Chinese Names — Structure, History, Key Factors, Taboos, and Classic Examples 

How a Chinese name is composed?

 

Since the early 20th century, a Chinese name consists of a family name and a given name.  

 

In history, a person usually had a family name, a given name, and a courtesy name. 

 
 

Why the surname comes first?

 

In a Chinese name, one's family name always comes first, and the most important reason is the Ancestor Worship ideology.

 

The most commonly used surnames today are evolved from Eight Ancient Chinese Surnames during the Matriarchal period.  

 

Click to read Origin, History, and Development of Common Family Names in China

What is the Courtesy Name?

 

Courtesy Name, or Style Name, was a name a person got on the Coming of Age Ceremony (male on 20, female on 15). 

 

It was a name to describe one's virtue, which usually connected to one's given name in some ways.  

 

A courtesy name usually consisted of one or two Chinese Characters, which was given by parents, respectable elder, teacher, or oneself.  

 

After a person has held the Coming of Age Ceremony, others would start to respect and treat him as an adult, an important way was to only call his courtesy name.

 

In ancient Chinese culture, calling someone's name directly was considered not polite. 

 

Hence, for an adult, only elders and superiors could call his given name. Oneself could use his given name too, as a gesture of modesty. 

 

Since the early 20th century, the courtesy name gradually disappeared in China. One still can have a courtesy name if they want, but most people don't use it anymore.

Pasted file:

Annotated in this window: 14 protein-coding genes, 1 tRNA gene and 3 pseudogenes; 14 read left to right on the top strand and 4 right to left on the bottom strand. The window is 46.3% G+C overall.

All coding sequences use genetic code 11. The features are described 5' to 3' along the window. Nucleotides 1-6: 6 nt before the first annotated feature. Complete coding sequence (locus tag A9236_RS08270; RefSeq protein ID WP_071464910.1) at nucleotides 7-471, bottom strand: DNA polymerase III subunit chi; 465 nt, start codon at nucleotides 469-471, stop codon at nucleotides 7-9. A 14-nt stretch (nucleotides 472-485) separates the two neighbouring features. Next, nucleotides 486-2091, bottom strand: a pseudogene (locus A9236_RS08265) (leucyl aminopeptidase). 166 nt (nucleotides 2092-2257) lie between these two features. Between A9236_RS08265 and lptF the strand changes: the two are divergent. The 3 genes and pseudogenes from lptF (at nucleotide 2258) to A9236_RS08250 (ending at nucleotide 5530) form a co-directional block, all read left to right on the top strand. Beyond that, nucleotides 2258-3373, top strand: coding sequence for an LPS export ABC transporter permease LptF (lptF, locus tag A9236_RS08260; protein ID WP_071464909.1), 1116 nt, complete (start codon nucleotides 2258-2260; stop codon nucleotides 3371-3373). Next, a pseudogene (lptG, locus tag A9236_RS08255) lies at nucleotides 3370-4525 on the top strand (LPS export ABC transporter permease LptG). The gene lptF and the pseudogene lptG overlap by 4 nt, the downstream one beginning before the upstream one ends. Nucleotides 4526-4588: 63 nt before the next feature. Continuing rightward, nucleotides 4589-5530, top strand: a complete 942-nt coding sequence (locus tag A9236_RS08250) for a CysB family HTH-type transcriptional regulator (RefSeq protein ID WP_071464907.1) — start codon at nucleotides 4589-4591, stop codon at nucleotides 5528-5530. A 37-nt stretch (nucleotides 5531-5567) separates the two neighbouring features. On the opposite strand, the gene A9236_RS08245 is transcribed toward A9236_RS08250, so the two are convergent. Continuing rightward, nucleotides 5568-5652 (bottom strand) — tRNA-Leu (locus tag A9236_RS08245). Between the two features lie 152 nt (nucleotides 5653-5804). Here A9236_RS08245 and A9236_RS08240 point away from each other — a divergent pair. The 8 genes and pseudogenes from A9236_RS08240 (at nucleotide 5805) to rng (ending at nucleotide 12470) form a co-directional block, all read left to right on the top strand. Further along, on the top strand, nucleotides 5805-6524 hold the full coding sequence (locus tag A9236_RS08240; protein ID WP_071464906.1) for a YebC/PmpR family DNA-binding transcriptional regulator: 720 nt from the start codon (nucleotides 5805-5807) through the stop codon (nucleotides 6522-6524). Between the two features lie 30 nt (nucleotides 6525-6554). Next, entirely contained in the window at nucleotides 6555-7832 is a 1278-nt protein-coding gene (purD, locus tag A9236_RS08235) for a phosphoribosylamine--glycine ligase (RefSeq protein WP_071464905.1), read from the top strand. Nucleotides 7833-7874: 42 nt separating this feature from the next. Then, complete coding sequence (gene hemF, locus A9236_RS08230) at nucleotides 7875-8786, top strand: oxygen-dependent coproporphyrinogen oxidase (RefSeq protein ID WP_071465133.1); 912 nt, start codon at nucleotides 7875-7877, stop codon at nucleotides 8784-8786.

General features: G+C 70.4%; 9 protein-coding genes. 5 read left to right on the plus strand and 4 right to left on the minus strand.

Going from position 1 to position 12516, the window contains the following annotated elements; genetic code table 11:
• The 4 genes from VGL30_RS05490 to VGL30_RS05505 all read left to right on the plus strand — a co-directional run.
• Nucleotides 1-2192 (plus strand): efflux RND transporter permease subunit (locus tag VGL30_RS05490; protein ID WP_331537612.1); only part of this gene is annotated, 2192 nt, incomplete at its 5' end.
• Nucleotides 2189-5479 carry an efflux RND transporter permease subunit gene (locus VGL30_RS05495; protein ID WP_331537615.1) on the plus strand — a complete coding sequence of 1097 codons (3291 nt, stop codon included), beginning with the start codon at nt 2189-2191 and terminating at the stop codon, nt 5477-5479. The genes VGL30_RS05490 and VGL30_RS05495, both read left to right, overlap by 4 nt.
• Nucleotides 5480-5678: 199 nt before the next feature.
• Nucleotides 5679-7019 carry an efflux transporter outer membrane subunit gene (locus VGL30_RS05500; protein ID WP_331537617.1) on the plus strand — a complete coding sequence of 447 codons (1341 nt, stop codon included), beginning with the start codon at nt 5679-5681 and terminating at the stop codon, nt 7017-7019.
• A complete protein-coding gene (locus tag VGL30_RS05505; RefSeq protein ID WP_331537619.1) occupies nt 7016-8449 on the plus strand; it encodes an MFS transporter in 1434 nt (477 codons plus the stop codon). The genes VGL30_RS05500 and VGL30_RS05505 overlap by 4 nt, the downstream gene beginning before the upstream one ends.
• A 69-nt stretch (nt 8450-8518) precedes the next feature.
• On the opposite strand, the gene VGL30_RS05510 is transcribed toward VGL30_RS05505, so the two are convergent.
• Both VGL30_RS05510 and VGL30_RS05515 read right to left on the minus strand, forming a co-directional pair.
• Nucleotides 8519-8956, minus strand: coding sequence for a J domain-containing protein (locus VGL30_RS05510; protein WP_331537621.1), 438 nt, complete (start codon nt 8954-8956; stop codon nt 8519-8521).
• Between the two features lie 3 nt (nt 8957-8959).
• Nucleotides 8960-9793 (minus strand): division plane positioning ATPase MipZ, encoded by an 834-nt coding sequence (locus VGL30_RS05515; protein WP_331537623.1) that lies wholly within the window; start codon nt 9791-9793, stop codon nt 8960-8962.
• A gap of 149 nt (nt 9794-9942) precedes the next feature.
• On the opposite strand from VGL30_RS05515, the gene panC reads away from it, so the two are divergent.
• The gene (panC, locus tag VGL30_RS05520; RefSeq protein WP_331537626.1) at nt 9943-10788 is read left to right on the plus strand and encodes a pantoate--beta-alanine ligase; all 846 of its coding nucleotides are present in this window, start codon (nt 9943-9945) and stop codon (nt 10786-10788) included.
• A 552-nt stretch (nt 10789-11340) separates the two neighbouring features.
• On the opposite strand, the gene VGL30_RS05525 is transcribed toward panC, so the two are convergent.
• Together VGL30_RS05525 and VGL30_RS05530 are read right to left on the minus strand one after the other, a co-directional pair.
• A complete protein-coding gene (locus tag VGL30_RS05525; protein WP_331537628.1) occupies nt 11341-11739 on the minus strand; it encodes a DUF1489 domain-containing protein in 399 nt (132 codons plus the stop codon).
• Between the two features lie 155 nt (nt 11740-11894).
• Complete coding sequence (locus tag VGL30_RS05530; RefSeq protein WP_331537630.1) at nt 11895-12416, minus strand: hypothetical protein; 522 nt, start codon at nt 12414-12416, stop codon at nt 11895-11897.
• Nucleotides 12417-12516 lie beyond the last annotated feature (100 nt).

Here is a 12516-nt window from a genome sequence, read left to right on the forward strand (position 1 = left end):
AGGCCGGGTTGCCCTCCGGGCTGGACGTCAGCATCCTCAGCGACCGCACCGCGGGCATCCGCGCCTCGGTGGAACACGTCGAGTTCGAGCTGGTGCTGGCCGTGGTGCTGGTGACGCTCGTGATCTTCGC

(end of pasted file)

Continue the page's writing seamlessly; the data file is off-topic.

What are the taboos of choosing a Chinese name?

 

The most important taboo is not to use characters from parents, grandparents, or other elders' names; in history, the emperors' names were not allowed to be used as well. 

 

Today, most people in China still follow this rule, though it is not as strict as before. 

 

Other taboo characters that are suggested to avoid: unlucky, vulgar, arrogant, with derogatory senses, too complicated, too rare, negative, and characters with weird pronunciation or homophony that would remind others of funny puns or bad meanings.  

 

Meanwhile, names of famous figures from history, legends, and novels are usually not suggested.

 

What factors are usually used and considered in Chinese names?

 

Besides choosing characters with auspicious meaning and nice pronunciation, or with beautiful hope, there are some other factors that Chinese people would take into consideration when naming a baby.

 

These rules have not been strictly followed by everyone, however, are important to many people. 

 

Generational Symbols: 

In ancient China, big clans would use some auspicious, meaningful quotes or poems, to identify people's generation. Today, many big families still follow this rule. 

This character usually lies in the middle of a common three-character Chinese name, right after one's family name. 

For example, two emperors of the Ming Dynasty, Zhu Hou Zhao and Zhu Hou Cong: Zhu was their family name, Hou was their generational symbol. 

 

 

Zodiac Signs:

Animals of the 12 Chinese Zodiac Signs have their special characteristics, which developed different rules in regard to numerology. 

For instance, Rat likes eating grain and digging holes; using characters that have "rice" or "hole" parts would be nice for people with the Rat sign.

 

However, Rat is usually afraid of humans and daylight, which characters with "people" or "sun" parts are not highly suggested.  

 

Five Elements and Birth Date:

In Chinese numerology, it is believed that factors that may influence one's fate, such as composition and share of Five Elements, are hidden in one's birth date and hour. 

Therefore, using a name to balance, or supplement those factors, is a widely used method.  

For instance, if one's birth info lacks the element Fire, characters with the "fire" part might be good choices to use in his or her name.  

 

Chinese Character Strokes: